With the advent of the birth control in the 1960s, women’s reproductive health changed forever. Over the years, female contraception has developed to provide safer and effective means of preventing unwanted pregnancy. However, the fact that contraceptive measures are targeted solely for women has continued to raise the question of burden.
“Many existing contraceptive methods come with side effects or are invasive,” explained Juliane Simmchen, professor of analytical chemistry at TU Dresden. “In some individual cases, […] the side effects don’t outweigh the benefits of birth control.
“The male side of this equation has been neglected for decades,” she added. “The social expectation for men is still bound to virility, and male contraceptives are clearly not a focus in this sense. As a result, this topic has not gotten much public attention or funding over the last few decades.”
Copper has long been used in contraceptives due to its ability to hinder the motility of sperm cells. “Copper has been known to work very reliably as a female contraceptive in the form of an IUD, the drawback is that it requires a surgical procedure,” said Simmchen. “Until now, copper has not been explored as male contraceptive agent.”
Though research into available contraception options for the male reproductive system are currently limited to condoms and vasectomies, research in this area is picking up. In a recent study published in Advanced NanoBiomed Research, Simmchen, an expert in micro-and nanotechnology, and her collaborator Veronika Magdanz, group leader at the Institute for Bioengineering of Catalonia, developed a spermicide using copper microparticles.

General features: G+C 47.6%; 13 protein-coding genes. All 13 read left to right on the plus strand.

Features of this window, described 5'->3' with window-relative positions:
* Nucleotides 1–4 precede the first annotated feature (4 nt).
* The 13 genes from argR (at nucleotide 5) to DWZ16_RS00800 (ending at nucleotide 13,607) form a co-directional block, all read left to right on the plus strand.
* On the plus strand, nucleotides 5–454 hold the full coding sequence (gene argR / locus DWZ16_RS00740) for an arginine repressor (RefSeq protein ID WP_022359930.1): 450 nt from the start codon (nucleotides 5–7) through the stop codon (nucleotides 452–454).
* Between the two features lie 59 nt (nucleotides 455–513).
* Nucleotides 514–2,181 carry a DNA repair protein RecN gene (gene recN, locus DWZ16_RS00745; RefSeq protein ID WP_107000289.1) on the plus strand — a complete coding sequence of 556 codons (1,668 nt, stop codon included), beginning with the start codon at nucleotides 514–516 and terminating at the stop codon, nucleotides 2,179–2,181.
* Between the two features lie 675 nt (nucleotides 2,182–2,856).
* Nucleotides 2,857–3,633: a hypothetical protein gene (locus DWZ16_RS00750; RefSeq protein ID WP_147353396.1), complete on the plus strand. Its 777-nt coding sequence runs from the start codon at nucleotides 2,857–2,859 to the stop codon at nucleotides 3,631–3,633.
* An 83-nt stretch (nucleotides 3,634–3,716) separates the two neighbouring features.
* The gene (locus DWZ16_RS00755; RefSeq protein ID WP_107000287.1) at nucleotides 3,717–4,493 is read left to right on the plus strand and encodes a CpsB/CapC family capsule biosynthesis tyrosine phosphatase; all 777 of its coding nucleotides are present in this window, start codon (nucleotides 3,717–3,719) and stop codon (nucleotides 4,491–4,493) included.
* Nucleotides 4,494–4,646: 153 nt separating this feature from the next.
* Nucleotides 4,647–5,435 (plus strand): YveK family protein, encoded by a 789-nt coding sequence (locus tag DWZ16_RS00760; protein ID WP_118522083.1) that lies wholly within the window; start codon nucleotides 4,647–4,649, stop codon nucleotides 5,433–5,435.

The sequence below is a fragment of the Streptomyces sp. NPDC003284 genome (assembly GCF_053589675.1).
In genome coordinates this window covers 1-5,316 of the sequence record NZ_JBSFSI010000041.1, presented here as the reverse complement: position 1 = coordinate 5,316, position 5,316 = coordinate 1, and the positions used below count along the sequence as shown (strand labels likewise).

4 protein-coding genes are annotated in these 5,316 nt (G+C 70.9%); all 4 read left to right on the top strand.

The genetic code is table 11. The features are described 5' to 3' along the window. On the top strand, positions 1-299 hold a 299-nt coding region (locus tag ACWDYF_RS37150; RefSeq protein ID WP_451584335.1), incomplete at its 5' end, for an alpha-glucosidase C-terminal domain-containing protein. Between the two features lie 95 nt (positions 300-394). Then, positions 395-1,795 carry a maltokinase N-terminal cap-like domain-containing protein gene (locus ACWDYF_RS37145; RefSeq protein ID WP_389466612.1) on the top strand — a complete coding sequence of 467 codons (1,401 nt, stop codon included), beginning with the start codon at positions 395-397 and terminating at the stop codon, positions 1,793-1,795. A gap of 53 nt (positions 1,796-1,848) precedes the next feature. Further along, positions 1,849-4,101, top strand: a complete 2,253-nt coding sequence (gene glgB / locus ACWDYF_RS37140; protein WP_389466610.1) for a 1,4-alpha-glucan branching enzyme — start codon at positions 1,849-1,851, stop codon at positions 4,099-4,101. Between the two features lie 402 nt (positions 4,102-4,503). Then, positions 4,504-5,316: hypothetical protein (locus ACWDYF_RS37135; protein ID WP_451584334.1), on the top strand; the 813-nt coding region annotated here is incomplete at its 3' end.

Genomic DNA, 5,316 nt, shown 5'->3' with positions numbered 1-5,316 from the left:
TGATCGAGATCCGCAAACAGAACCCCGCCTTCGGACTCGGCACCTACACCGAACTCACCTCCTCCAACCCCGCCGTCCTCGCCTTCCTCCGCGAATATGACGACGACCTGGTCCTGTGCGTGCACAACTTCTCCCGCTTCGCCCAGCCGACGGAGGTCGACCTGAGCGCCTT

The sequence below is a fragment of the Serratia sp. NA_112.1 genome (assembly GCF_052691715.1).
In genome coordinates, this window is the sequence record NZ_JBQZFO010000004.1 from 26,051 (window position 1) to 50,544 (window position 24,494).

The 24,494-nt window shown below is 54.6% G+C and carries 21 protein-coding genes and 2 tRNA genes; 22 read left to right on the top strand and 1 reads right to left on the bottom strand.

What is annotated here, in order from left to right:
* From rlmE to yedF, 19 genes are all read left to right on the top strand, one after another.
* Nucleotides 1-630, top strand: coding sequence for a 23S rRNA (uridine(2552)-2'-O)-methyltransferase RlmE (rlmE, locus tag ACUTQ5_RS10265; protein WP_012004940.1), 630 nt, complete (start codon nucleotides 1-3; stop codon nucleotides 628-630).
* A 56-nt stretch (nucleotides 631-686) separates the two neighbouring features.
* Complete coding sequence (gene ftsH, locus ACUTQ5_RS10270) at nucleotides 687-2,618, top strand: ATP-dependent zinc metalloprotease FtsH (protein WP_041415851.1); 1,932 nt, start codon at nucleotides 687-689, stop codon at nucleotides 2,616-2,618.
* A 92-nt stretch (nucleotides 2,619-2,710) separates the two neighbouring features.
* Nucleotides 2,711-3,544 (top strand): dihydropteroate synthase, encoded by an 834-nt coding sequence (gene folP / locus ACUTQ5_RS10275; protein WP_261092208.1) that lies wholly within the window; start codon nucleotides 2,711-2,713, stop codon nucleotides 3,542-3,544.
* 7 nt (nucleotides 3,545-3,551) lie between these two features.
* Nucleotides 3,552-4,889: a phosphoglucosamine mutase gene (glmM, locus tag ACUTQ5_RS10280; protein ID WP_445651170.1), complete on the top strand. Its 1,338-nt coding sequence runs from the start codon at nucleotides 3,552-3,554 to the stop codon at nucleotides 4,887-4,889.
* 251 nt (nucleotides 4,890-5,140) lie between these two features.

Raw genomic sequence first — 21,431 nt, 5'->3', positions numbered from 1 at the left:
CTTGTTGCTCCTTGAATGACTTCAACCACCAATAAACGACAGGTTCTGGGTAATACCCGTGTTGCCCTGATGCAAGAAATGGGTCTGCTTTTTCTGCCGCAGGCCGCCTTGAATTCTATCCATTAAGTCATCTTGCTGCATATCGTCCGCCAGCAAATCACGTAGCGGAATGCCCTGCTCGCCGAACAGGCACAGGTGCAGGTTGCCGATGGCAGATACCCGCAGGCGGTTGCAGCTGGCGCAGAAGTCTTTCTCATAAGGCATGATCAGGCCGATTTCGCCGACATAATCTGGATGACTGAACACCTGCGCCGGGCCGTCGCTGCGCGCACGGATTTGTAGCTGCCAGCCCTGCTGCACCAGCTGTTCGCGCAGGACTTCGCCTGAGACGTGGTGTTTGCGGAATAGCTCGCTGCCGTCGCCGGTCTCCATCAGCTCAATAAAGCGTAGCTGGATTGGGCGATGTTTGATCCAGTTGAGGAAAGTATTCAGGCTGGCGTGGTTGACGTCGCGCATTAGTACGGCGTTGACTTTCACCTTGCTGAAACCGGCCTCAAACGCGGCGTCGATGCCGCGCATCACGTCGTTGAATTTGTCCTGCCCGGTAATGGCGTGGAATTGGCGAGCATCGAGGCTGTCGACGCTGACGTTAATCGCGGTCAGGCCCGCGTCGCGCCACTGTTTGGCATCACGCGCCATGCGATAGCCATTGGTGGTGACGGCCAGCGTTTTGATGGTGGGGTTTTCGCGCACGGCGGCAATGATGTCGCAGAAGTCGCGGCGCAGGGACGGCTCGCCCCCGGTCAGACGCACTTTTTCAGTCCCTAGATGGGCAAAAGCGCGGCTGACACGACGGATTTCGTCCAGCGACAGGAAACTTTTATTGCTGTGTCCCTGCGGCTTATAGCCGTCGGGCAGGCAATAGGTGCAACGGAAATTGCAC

Most spermicides contain a compound called nonoxynol-9, which prevents pregnancy by blocking the entrance of the cervix and hindering the sperm from reaching the egg. Used alone, a spermicide is roughly 72% effective and come with some minor side effects in some individuals, such as irritation and an increased risk of urinary tract infections. New EU regulations will in the future require EMA approval for use spermicide in condoms, which could make regulatory processes around these products more complicated and costly — several producers are already considering taking their products off the market as a result.
In their study, the researchers created particles of three different sizes (0.2 μm, 2 μm, and 7 μm) and studied how their sizes relate to their ability to inhibit sperm cells. “The copper particles release copper ions (Cu2+) that cause alterations in the metabolic properties of sperm that inhibits their motion and viability,” explained Simmchen. “In addition, copper might provide bactericidal effects, which could serve as an additional benefit to avoid transmittance of bacterial infections through intercourse.”
In addition to size, different particle concentrations were tested, measuring the number of mobile sperm cells after specific time intervals and comparing them to a copper-free control sample. It was found that the smaller the particle and the higher the concentration the greater the impact on hindering sperm. The size of the particles influences the solubility equilibrium of the copper ions released from the particles, leading to a higher concentration and a faster action for smaller particles.
While the results are promising in laboratory tests, the contraceptive is still a long way from widespread use. “The success of copper IUDs points toward a positive outcome for our future tests, but tests on human sperm, best forms of application, and possible side effects are still required,” said Simmchen.
Reference: Purnesh Chattopadhyay, et al., Size dependent inhibition of sperm motility by copper particles as a path towards reversible male contraception, Advanced NanoBiomed Research (2022). DOI: 10.1002/anbr.202100152